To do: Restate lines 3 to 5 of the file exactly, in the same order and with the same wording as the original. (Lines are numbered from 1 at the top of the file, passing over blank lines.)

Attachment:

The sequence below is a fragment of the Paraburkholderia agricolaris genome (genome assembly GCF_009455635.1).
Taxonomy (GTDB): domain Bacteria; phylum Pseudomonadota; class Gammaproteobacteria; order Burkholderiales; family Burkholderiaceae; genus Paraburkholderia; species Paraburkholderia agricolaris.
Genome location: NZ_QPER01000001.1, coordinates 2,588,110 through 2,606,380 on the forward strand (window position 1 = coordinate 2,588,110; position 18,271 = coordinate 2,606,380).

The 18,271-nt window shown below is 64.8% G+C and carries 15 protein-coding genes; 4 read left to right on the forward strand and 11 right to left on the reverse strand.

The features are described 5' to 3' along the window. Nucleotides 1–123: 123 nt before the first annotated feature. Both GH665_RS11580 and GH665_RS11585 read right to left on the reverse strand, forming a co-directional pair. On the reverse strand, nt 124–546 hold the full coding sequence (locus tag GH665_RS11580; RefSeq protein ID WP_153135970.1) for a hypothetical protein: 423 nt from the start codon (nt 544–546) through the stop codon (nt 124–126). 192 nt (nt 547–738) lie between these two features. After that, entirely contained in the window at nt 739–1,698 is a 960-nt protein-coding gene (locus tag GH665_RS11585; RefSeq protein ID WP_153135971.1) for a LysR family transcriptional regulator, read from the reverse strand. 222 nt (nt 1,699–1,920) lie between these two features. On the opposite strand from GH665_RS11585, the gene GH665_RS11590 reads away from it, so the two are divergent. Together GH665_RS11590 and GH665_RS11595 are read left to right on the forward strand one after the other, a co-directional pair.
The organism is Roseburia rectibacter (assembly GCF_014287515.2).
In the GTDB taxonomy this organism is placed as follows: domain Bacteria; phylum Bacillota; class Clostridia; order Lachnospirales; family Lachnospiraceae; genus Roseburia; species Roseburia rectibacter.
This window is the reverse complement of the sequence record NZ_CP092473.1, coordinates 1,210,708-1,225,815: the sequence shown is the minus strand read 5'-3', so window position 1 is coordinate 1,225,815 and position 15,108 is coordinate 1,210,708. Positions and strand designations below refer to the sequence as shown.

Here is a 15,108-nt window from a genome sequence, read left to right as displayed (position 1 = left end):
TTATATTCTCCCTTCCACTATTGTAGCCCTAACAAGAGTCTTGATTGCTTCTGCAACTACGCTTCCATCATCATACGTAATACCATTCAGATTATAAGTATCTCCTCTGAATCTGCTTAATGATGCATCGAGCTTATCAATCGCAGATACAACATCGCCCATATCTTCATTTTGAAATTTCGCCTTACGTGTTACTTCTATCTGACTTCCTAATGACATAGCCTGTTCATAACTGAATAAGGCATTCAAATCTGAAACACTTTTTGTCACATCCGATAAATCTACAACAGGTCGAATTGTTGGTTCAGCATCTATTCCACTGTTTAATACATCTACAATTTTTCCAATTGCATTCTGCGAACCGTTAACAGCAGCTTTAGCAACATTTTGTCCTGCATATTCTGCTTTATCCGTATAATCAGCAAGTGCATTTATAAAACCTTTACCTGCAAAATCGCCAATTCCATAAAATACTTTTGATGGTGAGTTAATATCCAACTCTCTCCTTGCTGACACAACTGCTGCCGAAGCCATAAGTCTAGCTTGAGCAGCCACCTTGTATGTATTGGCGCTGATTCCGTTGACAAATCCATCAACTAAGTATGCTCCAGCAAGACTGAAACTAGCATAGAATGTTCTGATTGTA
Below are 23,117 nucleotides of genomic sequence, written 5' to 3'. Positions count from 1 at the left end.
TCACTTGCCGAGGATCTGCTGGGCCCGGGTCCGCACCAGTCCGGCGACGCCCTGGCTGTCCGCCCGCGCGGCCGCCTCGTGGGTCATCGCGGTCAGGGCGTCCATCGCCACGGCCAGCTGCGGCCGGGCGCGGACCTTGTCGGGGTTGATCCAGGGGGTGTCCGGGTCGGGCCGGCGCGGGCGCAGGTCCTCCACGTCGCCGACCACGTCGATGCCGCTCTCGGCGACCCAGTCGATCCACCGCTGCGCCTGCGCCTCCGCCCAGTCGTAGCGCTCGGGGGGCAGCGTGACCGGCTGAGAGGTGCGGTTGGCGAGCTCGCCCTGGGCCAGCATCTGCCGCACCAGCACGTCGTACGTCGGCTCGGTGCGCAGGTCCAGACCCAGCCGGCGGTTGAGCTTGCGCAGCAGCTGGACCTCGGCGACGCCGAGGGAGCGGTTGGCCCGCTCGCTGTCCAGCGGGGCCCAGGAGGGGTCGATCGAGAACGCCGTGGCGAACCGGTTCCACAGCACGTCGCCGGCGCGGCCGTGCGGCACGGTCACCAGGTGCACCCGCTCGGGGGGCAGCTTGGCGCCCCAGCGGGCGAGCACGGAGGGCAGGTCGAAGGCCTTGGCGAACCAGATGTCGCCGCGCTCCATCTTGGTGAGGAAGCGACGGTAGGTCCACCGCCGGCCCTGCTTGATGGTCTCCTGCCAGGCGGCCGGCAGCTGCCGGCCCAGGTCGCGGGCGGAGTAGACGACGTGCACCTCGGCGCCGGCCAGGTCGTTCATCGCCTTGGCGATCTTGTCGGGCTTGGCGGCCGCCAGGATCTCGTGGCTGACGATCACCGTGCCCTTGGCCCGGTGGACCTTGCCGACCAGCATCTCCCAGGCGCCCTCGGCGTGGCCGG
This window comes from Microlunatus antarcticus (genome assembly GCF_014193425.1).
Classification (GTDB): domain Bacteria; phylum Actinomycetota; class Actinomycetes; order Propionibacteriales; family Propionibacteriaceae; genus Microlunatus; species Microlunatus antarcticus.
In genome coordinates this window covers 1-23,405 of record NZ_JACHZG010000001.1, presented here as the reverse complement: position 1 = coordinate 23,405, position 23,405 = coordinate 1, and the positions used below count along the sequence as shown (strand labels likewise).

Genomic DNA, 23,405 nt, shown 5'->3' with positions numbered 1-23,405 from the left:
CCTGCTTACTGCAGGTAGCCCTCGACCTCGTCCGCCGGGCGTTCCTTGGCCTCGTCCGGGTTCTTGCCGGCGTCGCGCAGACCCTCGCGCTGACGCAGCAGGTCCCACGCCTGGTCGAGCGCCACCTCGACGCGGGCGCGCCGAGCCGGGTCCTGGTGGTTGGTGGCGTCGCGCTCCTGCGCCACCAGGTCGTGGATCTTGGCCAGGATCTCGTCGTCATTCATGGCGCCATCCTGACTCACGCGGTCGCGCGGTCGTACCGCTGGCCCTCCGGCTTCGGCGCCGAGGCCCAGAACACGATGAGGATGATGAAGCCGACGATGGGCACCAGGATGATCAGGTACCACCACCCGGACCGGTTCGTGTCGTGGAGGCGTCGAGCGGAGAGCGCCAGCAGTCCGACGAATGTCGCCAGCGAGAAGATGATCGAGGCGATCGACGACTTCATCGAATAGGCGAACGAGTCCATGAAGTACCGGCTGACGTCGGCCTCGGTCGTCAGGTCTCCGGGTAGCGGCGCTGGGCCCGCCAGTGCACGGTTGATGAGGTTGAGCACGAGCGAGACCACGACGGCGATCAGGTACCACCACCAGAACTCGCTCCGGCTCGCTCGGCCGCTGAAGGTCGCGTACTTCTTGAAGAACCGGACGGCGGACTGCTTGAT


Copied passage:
Genome location: NZ_QPER01000001.1, coordinates 2,588,110 through 2,606,380 on the forward strand (window position 1 = coordinate 2,588,110; position 18,271 = coordinate 2,606,380).

The 18,271-nt window shown below is 64.8% G+C and carries 15 protein-coding genes; 4 read left to right on the forward strand and 11 right to left on the reverse strand.

The features are described 5' to 3' along the window. Nucleotides 1–123: 123 nt before the first annotated feature. Both GH665_RS11580 and GH665_RS11585 read right to left on the reverse strand, forming a co-directional pair. On the reverse strand, nt 124–546 hold the full coding sequence (locus tag GH665_RS11580; RefSeq protein ID WP_153135970.1) for a hypothetical protein: 423 nt from the start codon (nt 544–546) through the stop codon (nt 124–126). 192 nt (nt 547–738) lie between these two features. After that, entirely contained in the window at nt 739–1,698 is a 960-nt protein-coding gene (locus tag GH665_RS11585; RefSeq protein ID WP_153135971.1) for a LysR family transcriptional regulator, read from the reverse strand. 222 nt (nt 1,699–1,920) lie between these two features. On the opposite strand from GH665_RS11585, the gene GH665_RS11590 reads away from it, so the two are divergent. Together GH665_RS11590 and GH665_RS11595 are read left to right on the forward strand one after the other, a co-directional pair.